JEA celebrates 5 Medal of Merit winners
By Louisa Avery, MJE, JEA awards chair
Five individuals who have made significant contributions to scholastic journalism will be honored with the Medal of Merit this fall. They will be formally recognized during the Fall JEA/NSPA National High School Journalism Convention.
The 2023 Medal of Merit recipients are:
- Priscilla Frost, Wentzville (Missouri) School District
- Kathy Habiger, MJE, Mill Valley High School, Shawnee, Kansas
- Erinn Harris, MJE, Thomas Jefferson High School for Science and Technology, Alexandria, Virginia
- Amy Morgan, Shawnee Mission West High School, Overland Park, Kansas
- Jed Palmer, CJE, Ranch View Middle School, Highlands Ranch, Colorado
Priscilla Frost has worked in education for more than two decades, including 13 years as a teacher and adviser before transitioning into administration in 2012. Despite leaving the classroom, she has served as the JEA National Student Media Contests office manager at conventions since fall 2012.
“It is difficult to put in words the contribution she has made to JEA in those years,” JEA National Contest Coordinator Nancy Smith, MJE, said. “Most notably, she made major upgrades to the systems that were in place for years, saving JEA major time and money.”
“Over the years, her reorganization has saved JEA thousands of dollars, as we no longer purchase supplies we do not need and we no longer ship dozens of heavy boxes across the country twice a year,” Smith said. “In addition, the contest committee has cut back one full day and night of attendance at the convention due to the reduced time needed to prep.”
Frost arrives the Wednesday before the convention to set up the contest office and prepare the contest material and registration items. She runs check-ins for the JEA National Quiz Bow preliminary round, helps at the NSMC check-in desk in the registration area, makes sure student volunteers check all contest rooms Friday to ensure they are set up correctly, checks in with each lead judge before each contest, sets up the judging dinner, supervises the judging dinner, ensures that award certificates, critiques and medals are arranged and ready for the JEA awards ceremony, prepares the mailing of items for those not in attendance at the awards ceremony, and then before leaving the convention city, completes inventory, packs up the office and prepares a list of supplies to be ordered for the next convention. Most importantly, Smith said, she takes care of the other contest committee members at each convention.
“What is most impressive about Priscilla is as her career has taken her to different roles in schools and school districts, she has stayed connected to her journalism community,” Smith said. “Each time she has changed roles, she has informed her new supervisor about her responsibility with JEA, and her desire to continue serving the organization.”
Kathy Habiger, MJE
Kathy Habiger, MJE, has been teaching and advising since 1996, including newspaper, yearbook and online news. Habiger is active in her state – Kansas Scholastic Press Association – and local – Journalism Educators of Metro Kansas City – organizations and in JEA and NSPA, including co-chairing the Kansas City national convention in 2010.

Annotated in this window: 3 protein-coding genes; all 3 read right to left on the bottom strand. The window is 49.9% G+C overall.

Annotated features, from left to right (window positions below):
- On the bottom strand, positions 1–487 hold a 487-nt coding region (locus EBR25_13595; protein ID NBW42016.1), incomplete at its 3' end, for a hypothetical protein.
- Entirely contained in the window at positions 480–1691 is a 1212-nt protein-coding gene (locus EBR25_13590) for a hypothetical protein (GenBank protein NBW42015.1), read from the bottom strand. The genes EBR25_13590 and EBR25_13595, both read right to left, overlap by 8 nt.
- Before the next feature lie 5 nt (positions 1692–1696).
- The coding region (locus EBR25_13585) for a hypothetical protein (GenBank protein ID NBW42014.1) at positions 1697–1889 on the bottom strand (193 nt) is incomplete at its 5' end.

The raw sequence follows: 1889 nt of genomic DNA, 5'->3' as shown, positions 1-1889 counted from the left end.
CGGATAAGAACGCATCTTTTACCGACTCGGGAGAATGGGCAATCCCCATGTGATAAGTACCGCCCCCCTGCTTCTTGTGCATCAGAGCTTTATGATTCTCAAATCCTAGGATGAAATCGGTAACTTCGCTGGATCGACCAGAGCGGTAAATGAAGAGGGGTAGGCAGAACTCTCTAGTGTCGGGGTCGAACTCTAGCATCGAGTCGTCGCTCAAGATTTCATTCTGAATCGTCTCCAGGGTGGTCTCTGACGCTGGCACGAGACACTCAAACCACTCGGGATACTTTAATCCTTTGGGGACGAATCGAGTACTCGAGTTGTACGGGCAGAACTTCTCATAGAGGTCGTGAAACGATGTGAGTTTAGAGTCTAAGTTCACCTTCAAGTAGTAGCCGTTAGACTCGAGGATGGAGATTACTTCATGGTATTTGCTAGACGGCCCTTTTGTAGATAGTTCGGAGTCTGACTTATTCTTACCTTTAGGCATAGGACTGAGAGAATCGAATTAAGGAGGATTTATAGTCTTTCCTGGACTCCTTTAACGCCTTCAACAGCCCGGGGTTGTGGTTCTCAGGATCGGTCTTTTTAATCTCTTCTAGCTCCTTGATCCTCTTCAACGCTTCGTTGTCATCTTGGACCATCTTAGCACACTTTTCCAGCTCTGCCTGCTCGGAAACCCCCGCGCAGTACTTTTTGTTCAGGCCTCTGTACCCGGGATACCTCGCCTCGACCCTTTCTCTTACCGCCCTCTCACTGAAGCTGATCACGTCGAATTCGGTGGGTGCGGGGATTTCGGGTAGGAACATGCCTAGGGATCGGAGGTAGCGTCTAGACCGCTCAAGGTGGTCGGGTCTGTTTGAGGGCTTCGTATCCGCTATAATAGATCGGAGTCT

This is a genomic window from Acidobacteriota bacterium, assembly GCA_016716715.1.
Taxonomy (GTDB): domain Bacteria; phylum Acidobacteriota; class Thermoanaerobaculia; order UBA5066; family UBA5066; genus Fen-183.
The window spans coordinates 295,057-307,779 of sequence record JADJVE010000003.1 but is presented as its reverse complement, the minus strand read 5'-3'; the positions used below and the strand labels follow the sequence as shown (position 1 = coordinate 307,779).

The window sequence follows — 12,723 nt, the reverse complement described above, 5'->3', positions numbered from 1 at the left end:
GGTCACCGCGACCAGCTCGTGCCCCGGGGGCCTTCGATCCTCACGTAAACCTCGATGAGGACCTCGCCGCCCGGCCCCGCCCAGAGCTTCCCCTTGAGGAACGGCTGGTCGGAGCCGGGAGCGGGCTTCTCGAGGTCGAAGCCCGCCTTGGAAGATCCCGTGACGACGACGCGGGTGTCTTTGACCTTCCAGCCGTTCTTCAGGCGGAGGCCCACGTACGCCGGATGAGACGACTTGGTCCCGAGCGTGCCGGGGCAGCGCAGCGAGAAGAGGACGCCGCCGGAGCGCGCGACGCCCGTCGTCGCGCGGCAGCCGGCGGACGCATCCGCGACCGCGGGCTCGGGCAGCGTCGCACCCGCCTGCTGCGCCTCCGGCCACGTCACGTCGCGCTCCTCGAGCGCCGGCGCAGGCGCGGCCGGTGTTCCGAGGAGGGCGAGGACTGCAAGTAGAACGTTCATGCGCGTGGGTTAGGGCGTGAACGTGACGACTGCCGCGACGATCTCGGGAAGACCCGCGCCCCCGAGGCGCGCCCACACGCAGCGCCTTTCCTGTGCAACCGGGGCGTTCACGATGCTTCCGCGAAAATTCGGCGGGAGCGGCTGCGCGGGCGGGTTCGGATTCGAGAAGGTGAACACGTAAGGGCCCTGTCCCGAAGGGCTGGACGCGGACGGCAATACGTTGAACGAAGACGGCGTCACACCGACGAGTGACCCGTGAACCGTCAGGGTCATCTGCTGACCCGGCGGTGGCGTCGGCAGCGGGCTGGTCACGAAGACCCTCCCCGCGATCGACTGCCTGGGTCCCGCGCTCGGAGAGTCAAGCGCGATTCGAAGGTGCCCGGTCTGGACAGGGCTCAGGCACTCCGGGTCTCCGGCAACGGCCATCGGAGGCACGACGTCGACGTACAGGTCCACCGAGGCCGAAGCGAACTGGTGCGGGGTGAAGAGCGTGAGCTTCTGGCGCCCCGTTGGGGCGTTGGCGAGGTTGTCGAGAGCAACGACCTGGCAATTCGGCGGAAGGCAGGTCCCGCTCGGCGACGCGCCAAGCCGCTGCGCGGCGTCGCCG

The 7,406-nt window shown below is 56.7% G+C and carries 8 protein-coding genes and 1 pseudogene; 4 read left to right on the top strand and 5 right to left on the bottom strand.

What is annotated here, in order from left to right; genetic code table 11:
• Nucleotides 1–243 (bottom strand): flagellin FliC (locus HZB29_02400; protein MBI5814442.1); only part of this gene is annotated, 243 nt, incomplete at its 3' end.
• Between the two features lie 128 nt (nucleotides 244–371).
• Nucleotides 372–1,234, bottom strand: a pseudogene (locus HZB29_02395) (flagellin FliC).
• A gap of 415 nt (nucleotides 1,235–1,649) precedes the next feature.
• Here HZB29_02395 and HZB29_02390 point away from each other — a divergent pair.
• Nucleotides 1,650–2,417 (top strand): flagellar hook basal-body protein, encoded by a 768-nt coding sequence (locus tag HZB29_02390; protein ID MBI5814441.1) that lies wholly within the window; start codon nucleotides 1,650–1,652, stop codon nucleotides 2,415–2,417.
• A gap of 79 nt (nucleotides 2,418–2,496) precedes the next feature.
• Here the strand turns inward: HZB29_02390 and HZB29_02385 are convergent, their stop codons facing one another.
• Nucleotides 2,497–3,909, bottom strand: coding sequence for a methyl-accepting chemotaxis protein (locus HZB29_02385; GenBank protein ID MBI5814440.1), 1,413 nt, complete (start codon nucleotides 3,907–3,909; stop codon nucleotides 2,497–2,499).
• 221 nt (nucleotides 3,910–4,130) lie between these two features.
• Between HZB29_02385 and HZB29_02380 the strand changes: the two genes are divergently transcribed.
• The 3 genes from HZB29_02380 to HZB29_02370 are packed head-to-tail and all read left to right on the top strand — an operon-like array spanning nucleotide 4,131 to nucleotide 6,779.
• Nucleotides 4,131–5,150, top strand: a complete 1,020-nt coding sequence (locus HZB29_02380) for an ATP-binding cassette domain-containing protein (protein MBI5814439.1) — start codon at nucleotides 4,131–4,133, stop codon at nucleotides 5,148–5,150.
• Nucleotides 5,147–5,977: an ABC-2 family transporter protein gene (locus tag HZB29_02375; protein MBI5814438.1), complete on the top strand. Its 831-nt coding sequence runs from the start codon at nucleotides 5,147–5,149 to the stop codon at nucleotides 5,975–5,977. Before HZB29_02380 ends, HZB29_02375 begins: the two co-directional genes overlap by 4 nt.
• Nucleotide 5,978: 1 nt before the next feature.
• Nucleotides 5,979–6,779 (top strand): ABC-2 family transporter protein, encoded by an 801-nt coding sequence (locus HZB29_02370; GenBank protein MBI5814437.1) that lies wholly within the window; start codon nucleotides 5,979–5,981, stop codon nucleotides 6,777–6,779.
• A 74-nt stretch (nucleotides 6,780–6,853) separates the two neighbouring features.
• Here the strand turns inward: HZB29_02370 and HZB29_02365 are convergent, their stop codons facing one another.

Additionally, Habiger has been on the KSPA board, since 2014 “currently serving as the most enthusiastic secretary you can imagine,” KSPA Executive Director Eric Thomas, MJE, said.
“Kathy brings contagious energy to so many different projects in scholastic journalism,” Thomas said. “While president of the KSPA board, Kathy worked for the benefit of all KSPA students. Kathy loves to celebrate the achievements of others. So, when KSPA handed out its annual awards one year, she planned surprise recognition ceremonies at each recipient’s school in front of their fellow teachers.”
Habiger has also served as a long-time leader with the JEMKC through many board positions, including president, for multiple terms.
“Her work with JEMKC keeps the Kansas City area a vibrant place for scholastic journalism,” Thomas said. “One major accomplishment was growing a scholarship fund in memory of her dear friend and adviser Mike Dunlap after his death.”
Tom Gayda, director of Student Media at North Central High School, has presented and co-taught sessions with Habiger numerous times.
“Be it at the University of Kansas, Ball State University or any number of major cities that have been home to a national convention, Kathy and I have worked together, each time allowing me to see how she captivates the audience and engages with them in fun, educating ways,” Gayda said. “I often leave these sessions having learned just as much as the participants, because Kathy is always doing new things, like a real pioneer would.
“A Medal of Merit recipient myself, I would consider the honor to be even more prestigious with the addition of Kathy. She has few peers when it comes to the excitement she brings to everything she does. If I could tap into just an ounce of her energy, I would be an even stronger teacher in the classroom.”
Erinn Harris, MJE
Erinn Harris, MJE, has been teaching and advising since 2005. In those 18 years, Harris taught English and advised yearbook, news magazine, online news, broadcast and a podcast.
Harris was named the 2020 CSPA Dow Jones National Journalism Teacher of the Year and was recognized as a Distinguished Yearbook Adviser in 2015, a Special Recognition Yearbook Adviser in 2013, and as a JEA Rising Star in 2010.
Harris began giving back during her very first year of teaching when she presented a session at the fall national convention in Chicago. Since that first session, she has presented hundreds more across the nation, missing literally no fall or spring convention since, and contributing as many as four sessions at each, as well as judging and lead-judging contests for the National Student Media Contests.